You see, this grand story, this sweep of God’s history, is not just tied into the lives of those of us here. The bricks and mortar of church buildings cannot limit God’s tapestry. God’s weaving is meant for all created in God’s image. The disaster is that there are so many of God’s children who either think that God doesn’t care for them at all or who believe that God expects more of them than they can ever reasonably accomplish. Our role is to let them know otherwise, and that there are communities of faith that practice realistic, faithful expectations so that the world can look more and more like the one God desires.

So here is my invitation to you today. I invite you to adopt some version of that daily examination, the Examen, in your own lives. I invite you to spend a few minutes at the end of the day reflecting back on the day’s events, taking note of those things that gave you life and those things that drained life from you. I trust that as you do so, you will grow in awareness of those things that ought to die so that Christ can live in you.

I also trust that, as we grow in our awareness of Christ’s presence, we will be able to nurture that awareness in others, to invite them into the astonishing journey that promises life out of death.


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As a pastor, I have the chance to talk with many people about what they are looking for in a church. Some have landed at Oglethorpe, others have not. Here are a couple of things that I have learned along the way:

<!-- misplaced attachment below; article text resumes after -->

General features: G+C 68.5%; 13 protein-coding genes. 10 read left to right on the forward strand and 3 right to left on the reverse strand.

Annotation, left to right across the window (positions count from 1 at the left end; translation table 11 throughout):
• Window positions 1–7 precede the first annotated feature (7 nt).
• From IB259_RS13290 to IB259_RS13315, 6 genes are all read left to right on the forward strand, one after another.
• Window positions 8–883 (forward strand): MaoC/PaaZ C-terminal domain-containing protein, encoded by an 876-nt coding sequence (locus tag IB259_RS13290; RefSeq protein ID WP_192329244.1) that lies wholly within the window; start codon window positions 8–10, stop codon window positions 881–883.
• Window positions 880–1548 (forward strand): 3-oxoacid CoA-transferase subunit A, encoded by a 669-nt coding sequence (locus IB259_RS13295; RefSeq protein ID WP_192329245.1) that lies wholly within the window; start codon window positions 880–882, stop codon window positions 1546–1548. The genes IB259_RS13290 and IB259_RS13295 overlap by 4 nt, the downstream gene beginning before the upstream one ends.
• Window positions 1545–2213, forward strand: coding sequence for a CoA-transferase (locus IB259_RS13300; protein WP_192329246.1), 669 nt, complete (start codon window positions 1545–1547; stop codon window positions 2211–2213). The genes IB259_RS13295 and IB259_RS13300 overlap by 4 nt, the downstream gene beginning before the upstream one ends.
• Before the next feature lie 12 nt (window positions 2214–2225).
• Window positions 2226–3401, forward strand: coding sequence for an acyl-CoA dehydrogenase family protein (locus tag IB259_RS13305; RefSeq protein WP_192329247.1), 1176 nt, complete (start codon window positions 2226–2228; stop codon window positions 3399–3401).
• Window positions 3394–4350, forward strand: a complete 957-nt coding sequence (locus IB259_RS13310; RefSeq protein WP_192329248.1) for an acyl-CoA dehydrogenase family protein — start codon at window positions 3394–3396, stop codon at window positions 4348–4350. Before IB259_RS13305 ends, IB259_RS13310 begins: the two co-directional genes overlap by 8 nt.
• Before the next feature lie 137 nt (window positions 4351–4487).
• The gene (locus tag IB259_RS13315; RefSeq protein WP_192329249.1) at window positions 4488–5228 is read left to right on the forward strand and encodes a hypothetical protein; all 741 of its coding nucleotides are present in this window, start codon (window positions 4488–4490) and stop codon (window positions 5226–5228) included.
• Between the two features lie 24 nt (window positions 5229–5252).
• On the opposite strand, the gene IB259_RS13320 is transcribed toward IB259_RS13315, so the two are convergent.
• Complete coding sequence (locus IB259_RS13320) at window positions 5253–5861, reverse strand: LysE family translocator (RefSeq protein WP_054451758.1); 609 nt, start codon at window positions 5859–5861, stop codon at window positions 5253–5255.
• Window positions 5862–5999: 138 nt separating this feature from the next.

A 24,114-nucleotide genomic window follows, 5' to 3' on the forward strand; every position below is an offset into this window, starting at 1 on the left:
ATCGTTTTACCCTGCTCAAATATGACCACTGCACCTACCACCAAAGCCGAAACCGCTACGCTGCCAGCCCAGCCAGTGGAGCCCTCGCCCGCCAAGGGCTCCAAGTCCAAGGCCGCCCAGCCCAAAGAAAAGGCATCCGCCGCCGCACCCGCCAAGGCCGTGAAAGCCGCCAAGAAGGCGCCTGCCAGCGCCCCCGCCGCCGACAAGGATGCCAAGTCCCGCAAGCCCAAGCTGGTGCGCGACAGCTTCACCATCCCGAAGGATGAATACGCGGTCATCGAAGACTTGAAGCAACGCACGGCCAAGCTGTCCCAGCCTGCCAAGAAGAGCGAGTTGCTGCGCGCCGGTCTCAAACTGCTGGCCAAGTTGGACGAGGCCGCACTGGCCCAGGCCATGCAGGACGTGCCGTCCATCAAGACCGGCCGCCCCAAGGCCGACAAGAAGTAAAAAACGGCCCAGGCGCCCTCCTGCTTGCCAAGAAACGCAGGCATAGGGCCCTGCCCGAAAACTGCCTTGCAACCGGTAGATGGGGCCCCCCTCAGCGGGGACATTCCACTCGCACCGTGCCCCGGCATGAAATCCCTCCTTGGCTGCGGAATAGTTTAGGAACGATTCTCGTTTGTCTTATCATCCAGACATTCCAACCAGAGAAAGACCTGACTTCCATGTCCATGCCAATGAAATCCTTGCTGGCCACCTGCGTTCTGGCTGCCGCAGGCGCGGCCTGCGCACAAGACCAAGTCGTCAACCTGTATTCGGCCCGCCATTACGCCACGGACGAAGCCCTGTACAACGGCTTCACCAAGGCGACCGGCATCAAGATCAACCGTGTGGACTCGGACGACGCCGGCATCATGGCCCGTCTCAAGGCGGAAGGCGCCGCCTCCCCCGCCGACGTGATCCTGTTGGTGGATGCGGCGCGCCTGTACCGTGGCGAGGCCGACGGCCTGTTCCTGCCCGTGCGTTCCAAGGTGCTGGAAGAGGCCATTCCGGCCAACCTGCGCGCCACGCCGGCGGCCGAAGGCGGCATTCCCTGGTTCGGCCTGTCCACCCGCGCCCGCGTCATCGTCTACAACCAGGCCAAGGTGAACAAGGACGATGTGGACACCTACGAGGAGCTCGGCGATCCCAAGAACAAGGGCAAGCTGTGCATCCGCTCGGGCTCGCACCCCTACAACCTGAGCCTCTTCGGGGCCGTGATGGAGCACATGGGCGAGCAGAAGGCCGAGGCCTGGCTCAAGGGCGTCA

1) You’re Shopping. And That’s OK.

Some people are troubled by the idea that they are doing something as crass as “shopping” for something as important as church. If you are “brand loyal” (i.e. your theology is only at home in a Catholic, or Associate Reformed, or Orthodox, or COGIC church), then you shouldn’t shop. Otherwise, get over it. Even if a congregation has a denominational affiliation, this label probably says more about how they are governed than about how they worship or what they do.

In our case, we are Presbyterian, which means that we are connected to other churches in accountability and support, and that our decision-making is an open process. While our worship style comes out of a Presbyterian background, we incorporate things we have learned from both high church (communion, baptism, ordination) and low church (the roof doesn’t collapse when the drums come out).

In other words, finding a church where you are at home is important enough to give it the time and energy it deserves.

2) Don’t Judge a Church by Its Cover.

Many people make the mistaken assumption that how a church appears says everything about what they believe. If there are bright lights, casual clothing, and modern music, then the church must be “hip” to the 21st century. If there’s an organ and the preacher wears a robe, then they must be hopelessly stuck in the past. The reality is that this is almost never the case; in fact, the opposite is more likely to be true.